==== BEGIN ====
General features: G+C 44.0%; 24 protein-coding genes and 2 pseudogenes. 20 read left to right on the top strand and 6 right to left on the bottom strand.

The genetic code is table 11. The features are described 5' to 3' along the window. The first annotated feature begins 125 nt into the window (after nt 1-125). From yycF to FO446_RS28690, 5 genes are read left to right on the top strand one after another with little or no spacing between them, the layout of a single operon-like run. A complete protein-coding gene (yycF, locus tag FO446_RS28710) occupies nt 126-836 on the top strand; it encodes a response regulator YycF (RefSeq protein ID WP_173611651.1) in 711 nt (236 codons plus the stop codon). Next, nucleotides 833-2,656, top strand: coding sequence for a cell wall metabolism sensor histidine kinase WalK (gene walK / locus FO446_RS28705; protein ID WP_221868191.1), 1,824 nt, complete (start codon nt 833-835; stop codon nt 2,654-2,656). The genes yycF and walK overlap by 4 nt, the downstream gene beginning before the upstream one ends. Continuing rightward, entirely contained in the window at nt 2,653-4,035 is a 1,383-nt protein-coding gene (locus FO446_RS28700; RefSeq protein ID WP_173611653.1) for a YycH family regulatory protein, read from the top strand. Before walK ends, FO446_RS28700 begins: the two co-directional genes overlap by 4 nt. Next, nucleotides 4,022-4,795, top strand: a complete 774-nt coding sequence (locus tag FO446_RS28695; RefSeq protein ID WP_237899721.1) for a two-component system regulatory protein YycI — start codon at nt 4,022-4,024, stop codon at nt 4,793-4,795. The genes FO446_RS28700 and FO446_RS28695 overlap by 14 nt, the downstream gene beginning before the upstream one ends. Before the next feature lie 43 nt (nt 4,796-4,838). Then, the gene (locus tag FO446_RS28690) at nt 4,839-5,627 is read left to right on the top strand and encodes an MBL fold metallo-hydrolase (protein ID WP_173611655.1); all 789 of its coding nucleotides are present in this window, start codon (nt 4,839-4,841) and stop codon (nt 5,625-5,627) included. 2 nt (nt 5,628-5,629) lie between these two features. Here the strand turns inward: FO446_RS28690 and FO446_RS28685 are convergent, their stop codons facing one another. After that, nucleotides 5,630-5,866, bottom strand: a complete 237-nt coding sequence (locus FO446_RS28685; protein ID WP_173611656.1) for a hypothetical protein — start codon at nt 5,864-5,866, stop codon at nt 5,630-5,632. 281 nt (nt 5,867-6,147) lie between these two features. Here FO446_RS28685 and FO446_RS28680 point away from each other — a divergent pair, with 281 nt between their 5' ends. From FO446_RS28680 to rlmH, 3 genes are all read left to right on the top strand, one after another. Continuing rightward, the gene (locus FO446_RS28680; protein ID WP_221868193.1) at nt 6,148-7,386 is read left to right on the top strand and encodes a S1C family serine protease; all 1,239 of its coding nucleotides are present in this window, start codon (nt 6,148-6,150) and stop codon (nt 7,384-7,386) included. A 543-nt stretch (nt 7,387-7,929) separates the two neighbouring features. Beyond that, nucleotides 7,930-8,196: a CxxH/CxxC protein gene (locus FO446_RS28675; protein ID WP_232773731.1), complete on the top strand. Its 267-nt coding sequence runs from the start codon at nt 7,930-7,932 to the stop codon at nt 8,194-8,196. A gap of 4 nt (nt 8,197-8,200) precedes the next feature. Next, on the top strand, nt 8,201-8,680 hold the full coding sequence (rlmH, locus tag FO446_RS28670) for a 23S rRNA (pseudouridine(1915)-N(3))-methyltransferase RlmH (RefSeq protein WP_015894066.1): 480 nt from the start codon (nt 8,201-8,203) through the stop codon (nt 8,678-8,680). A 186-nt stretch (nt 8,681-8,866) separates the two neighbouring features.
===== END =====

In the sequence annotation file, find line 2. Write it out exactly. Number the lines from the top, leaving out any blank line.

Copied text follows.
The genetic code is table 11. The features are described 5' to 3' along the window. The first annotated feature begins 125 nt into the window (after nt 1-125). From yycF to FO446_RS28690, 5 genes are read left to right on the top strand one after another with little or no spacing between them, the layout of a single operon-like run. A complete protein-coding gene (yycF, locus tag FO446_RS28710) occupies nt 126-836 on the top strand; it encodes a response regulator YycF (RefSeq protein ID WP_173611651.1) in 711 nt (236 codons plus the stop codon). Next, nucleotides 833-2,656, top strand: coding sequence for a cell wall metabolism sensor histidine kinase WalK (gene walK / locus FO446_RS28705; protein ID WP_221868191.1), 1,824 nt, complete (start codon nt 833-835; stop codon nt 2,654-2,656). The genes yycF and walK overlap by 4 nt, the downstream gene beginning before the upstream one ends. Continuing rightward, entirely contained in the window at nt 2,653-4,035 is a 1,383-nt protein-coding gene (locus FO446_RS28700; RefSeq protein ID WP_173611653.1) for a YycH family regulatory protein, read from the top strand. Before walK ends, FO446_RS28700 begins: the two co-directional genes overlap by 4 nt. Next, nucleotides 4,022-4,795, top strand: a complete 774-nt coding sequence (locus tag FO446_RS28695; RefSeq protein ID WP_237899721.1) for a two-component system regulatory protein YycI — start codon at nt 4,022-4,024, stop codon at nt 4,793-4,795. The genes FO446_RS28700 and FO446_RS28695 overlap by 14 nt, the downstream gene beginning before the upstream one ends. Before the next feature lie 43 nt (nt 4,796-4,838). Then, the gene (locus tag FO446_RS28690) at nt 4,839-5,627 is read left to right on the top strand and encodes an MBL fold metallo-hydrolase (protein ID WP_173611655.1); all 789 of its coding nucleotides are present in this window, start codon (nt 4,839-4,841) and stop codon (nt 5,625-5,627) included. 2 nt (nt 5,628-5,629) lie between these two features. Here the strand turns inward: FO446_RS28690 and FO446_RS28685 are convergent, their stop codons facing one another. After that, nucleotides 5,630-5,866, bottom strand: a complete 237-nt coding sequence (locus FO446_RS28685; protein ID WP_173611656.1) for a hypothetical protein — start codon at nt 5,864-5,866, stop codon at nt 5,630-5,632. 281 nt (nt 5,867-6,147) lie between these two features. Here FO446_RS28685 and FO446_RS28680 point away from each other — a divergent pair, with 281 nt between their 5' ends. From FO446_RS28680 to rlmH, 3 genes are all read left to right on the top strand, one after another. Continuing rightward, the gene (locus FO446_RS28680; protein ID WP_221868193.1) at nt 6,148-7,386 is read left to right on the top strand and encodes a S1C family serine protease; all 1,239 of its coding nucleotides are present in this window, start codon (nt 6,148-6,150) and stop codon (nt 7,384-7,386) included. A 543-nt stretch (nt 7,387-7,929) separates the two neighbouring features. Beyond that, nucleotides 7,930-8,196: a CxxH/CxxC protein gene (locus FO446_RS28675; protein ID WP_232773731.1), complete on the top strand. Its 267-nt coding sequence runs from the start codon at nt 7,930-7,932 to the stop codon at nt 8,194-8,196. A gap of 4 nt (nt 8,197-8,200) precedes the next feature. Next, on the top strand, nt 8,201-8,680 hold the full coding sequence (rlmH, locus tag FO446_RS28670) for a 23S rRNA (pseudouridine(1915)-N(3))-methyltransferase RlmH (RefSeq protein WP_015894066.1): 480 nt from the start codon (nt 8,201-8,203) through the stop codon (nt 8,678-8,680). A 186-nt stretch (nt 8,681-8,866) separates the two neighbouring features.